The importance of your personal development
However, with the demands of a busy HR function, it’s all too easy to gradually place less emphasis on your own development.
Even as an expert, there’s always scope and opportunity to learn and develop a broad range of skills both personally and professionally. These skills will not only elevate you (and the HR function) in the eyes of business stakeholders, but will provide you with personal development opportunities which remain portable throughout your people management career.
Developing your personal brand allows you to influence how you’ll be perceived by your peers and business partners. Creating a personal brand gives you the opportunity to boost both your confidence and your performance in the workplace. By establishing credibility and niche areas of expertise, it allows you to demonstrate your value to your wider team.
Identify your values and strengths – perhaps working with a coach, mentor or other trusted confidante. Research demonstrates that when we are working at our best it reflects where our values are being met and our strengths are being maximised. Think about the opportunities you currently have available to demonstrate your core strengths and/or values. Where and how can you cultivate more opportunities? Who can help you with this? What will be your next step?
Be more effective
As you’ve become more senior, you’ve probably noticed you spend proportionally more of your time in meetings. This can be a huge time drain and puts pressure on what you can achieve by when. Managing your personal effectiveness encompasses time management, dealing with distractions and improving assertiveness skills.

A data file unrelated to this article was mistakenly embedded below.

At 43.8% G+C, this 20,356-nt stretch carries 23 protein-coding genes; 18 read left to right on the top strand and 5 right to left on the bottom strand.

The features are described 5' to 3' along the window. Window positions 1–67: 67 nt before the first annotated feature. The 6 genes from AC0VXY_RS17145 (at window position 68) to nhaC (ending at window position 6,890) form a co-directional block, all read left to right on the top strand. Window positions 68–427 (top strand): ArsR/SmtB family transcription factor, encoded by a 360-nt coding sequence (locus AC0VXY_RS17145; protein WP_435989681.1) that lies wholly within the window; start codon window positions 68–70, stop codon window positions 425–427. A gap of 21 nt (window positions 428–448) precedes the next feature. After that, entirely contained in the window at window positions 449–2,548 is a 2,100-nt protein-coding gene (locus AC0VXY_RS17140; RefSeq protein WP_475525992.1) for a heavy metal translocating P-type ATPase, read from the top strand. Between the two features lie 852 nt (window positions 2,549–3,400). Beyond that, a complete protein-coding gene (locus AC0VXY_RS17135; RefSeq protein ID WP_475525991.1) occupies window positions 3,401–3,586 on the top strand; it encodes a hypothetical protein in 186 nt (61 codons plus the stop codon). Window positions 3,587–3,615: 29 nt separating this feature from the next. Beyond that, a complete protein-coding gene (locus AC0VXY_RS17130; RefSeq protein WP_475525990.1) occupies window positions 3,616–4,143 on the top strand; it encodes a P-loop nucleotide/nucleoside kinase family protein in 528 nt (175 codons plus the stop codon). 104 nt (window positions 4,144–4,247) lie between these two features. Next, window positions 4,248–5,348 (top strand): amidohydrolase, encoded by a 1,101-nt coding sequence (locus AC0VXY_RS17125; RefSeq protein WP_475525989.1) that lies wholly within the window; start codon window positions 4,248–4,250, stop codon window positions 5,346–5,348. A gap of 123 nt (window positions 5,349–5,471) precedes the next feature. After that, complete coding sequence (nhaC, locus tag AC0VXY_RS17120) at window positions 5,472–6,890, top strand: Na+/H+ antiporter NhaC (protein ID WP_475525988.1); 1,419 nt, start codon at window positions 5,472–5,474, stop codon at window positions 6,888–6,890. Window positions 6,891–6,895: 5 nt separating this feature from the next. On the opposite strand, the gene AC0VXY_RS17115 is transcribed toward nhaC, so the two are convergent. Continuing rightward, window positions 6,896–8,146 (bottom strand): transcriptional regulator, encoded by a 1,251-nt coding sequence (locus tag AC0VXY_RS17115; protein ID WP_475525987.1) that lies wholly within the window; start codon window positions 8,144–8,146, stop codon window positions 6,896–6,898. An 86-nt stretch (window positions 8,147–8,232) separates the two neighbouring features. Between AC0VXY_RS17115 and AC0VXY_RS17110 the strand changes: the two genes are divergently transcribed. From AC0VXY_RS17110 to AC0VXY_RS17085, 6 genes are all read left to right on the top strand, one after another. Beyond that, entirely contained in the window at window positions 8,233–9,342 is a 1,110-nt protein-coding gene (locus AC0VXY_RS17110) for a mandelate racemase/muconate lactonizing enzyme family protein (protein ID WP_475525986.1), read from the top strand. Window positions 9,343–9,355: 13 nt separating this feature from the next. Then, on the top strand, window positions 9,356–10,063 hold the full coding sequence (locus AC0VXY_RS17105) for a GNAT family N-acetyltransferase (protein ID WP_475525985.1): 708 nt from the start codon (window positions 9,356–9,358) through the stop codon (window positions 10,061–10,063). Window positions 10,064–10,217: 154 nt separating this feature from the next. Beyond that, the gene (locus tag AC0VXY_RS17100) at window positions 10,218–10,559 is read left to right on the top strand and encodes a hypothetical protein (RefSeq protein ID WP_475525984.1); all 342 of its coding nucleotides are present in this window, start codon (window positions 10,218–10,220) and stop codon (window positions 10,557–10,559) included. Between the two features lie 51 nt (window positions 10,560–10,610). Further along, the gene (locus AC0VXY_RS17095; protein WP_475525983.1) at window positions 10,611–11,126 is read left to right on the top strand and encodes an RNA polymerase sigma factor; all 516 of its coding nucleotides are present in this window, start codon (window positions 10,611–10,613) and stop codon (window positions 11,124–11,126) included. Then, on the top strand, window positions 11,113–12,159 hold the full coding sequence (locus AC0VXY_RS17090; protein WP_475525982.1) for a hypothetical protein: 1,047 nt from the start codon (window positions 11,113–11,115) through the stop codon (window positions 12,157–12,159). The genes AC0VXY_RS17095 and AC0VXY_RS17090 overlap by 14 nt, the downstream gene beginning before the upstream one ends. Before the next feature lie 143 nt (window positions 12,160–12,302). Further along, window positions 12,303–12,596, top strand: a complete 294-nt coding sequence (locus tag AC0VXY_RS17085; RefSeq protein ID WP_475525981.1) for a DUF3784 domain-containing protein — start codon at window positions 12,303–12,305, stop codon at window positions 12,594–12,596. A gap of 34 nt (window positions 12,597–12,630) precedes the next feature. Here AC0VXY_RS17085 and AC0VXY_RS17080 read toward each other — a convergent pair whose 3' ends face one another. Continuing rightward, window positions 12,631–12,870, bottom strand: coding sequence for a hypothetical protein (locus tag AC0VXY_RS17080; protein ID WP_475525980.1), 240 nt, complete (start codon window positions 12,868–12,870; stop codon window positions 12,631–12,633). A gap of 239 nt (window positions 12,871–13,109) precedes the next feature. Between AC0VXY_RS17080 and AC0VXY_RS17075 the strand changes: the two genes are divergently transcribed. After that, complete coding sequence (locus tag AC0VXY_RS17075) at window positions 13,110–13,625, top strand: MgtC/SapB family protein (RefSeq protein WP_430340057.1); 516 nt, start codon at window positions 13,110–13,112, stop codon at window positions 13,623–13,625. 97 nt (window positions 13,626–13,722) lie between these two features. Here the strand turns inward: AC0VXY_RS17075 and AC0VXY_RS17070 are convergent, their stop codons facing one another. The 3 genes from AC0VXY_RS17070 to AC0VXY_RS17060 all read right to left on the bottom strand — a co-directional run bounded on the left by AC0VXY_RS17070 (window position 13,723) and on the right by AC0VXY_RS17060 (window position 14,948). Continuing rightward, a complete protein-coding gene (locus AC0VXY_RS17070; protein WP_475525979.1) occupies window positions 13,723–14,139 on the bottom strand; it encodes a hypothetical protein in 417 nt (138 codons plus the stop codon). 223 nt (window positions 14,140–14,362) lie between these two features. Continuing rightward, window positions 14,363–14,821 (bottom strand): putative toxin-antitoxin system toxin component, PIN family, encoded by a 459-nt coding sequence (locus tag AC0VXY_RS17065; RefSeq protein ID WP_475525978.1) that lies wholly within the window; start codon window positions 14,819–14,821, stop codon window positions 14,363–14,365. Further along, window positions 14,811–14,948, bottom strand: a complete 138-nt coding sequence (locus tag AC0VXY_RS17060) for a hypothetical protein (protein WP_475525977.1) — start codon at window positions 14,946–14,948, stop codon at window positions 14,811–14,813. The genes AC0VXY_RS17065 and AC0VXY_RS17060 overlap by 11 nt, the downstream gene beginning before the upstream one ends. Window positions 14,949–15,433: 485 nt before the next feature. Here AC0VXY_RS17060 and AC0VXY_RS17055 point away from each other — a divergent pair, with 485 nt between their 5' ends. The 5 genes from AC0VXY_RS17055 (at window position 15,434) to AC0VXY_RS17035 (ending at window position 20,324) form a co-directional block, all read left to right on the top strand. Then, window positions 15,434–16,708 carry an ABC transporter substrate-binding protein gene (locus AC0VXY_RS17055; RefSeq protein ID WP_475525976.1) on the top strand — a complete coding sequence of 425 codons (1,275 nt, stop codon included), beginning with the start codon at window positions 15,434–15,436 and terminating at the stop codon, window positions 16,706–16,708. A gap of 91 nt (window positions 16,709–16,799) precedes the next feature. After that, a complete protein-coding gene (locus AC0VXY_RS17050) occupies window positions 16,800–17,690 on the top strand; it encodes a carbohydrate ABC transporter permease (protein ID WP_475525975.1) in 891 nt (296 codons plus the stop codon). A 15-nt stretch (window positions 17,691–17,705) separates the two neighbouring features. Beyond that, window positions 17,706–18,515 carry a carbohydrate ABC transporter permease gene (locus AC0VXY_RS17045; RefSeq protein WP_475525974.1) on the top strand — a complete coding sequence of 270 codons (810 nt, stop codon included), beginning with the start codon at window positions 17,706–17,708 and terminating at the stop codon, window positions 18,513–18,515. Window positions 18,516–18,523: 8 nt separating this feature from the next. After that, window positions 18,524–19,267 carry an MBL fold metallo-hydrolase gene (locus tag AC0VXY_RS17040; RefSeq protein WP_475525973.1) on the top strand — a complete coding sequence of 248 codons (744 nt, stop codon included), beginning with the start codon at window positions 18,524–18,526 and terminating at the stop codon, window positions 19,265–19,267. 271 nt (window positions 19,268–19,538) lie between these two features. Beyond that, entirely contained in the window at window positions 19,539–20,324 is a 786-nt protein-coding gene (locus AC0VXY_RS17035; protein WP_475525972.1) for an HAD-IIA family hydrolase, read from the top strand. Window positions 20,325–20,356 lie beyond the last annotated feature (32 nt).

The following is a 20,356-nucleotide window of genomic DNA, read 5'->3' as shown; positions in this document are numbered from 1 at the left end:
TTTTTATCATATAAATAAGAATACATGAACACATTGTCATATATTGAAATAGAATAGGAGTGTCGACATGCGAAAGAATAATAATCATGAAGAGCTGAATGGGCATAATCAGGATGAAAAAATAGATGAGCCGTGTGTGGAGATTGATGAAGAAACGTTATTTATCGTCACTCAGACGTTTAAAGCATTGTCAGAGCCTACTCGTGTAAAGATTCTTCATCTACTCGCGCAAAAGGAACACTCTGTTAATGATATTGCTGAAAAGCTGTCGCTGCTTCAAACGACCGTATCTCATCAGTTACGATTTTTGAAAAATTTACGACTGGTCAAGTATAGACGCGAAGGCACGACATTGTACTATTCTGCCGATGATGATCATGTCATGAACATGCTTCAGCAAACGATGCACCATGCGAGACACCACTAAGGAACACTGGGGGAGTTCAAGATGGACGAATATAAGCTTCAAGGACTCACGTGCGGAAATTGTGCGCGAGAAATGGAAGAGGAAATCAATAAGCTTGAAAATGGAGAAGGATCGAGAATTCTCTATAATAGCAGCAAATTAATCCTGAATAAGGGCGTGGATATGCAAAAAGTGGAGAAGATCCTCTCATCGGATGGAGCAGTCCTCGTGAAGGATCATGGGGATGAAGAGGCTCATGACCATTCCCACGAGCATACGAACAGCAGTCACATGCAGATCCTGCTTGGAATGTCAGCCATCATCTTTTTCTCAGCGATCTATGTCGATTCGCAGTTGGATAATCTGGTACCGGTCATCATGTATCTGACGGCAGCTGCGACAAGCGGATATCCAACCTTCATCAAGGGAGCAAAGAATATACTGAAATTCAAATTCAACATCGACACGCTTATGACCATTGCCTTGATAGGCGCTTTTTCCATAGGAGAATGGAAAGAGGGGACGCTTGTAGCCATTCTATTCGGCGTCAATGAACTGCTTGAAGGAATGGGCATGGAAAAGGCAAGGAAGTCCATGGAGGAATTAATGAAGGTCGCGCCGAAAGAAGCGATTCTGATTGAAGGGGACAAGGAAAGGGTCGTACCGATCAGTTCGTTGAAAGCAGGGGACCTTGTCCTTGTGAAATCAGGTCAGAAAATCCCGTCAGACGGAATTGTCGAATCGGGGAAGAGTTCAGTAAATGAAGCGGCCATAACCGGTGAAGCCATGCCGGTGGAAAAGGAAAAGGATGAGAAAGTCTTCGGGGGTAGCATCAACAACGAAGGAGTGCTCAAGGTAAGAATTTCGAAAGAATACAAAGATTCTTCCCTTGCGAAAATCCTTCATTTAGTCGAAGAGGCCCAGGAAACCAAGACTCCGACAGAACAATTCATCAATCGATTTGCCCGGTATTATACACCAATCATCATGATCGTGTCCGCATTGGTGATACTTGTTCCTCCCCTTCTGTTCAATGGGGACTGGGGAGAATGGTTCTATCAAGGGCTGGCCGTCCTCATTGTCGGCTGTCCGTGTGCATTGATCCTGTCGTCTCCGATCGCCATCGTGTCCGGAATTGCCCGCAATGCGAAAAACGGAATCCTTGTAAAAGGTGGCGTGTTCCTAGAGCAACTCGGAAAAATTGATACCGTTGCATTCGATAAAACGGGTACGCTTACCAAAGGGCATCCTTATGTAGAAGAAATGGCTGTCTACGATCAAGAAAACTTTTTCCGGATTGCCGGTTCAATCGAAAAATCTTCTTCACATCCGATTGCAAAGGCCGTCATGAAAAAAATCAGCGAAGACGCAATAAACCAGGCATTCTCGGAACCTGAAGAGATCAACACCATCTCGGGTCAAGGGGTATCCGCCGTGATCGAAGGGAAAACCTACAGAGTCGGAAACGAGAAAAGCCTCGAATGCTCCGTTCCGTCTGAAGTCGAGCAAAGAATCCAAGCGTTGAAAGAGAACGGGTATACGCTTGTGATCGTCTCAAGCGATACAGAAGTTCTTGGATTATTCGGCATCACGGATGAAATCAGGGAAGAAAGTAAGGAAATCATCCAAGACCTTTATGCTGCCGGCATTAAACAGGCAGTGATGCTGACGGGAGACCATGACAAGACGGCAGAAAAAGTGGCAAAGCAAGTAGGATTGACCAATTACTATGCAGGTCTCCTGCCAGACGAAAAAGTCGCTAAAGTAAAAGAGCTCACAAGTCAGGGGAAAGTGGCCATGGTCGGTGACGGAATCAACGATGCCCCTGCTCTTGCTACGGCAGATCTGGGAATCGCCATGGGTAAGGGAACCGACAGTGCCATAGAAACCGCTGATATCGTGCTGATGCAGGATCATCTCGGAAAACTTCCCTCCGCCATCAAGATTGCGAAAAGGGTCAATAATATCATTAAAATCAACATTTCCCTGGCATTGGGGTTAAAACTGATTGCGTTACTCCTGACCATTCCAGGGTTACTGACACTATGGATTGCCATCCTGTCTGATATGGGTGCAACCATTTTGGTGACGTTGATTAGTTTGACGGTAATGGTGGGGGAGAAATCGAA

Time management skills are well worth refreshing, particularly as recent advances in neuroscience can tell us so much more about the best way to get the best from our brains. Neuroscientist Daniel Levitin has recently debunked the notion of multi-tasking for example. He advises focused attention on specific tasks for short periods to ensure success. Peter Bregman, a renowned leadership specialist, recommends 18 minutes a day to refocus and reflect which generates positive outcomes in productivity.
Another important aspect of time management is knowing when to take a break. Experts know that taking time out boosts your performance and concentration. Taking at least 30 minutes off at lunchtime could help you to concentrate more effectively in the afternoon.
Manage your distractions
If you work in an open plan office, distractions can be plentiful. An effective way to cope with distractions is to schedule a specific time to deal with tasks, for instance, aim to check your emails at certain times during the day, rather than on an ad hoc basis. You may also want to set aside some time when you're not disturbed. If so, make sure your colleagues know that you’re temporarily unavailable and switch your phone off.
Just say no
However senior you become, it can still be a struggle to say no. When you do need to push back, show understanding and reassure the person you’re talking to. Being open, honest and direct often leads to shared understanding and improves negotiation. This may not only create a longer lead time for tasks but may cultivate better working relationships with stakeholders.
Onwards and upwards
Professional development, whether internally or externally focused is a way to set you apart. We develop skill sets that help us progress throughout our careers, and these evolve as we become more senior due to necessity. Going back to personal development basics, even at a senior level, can be intellectually stimulating and highly motivating. It might just be the inspiration you need to drive the next stages of your HR career.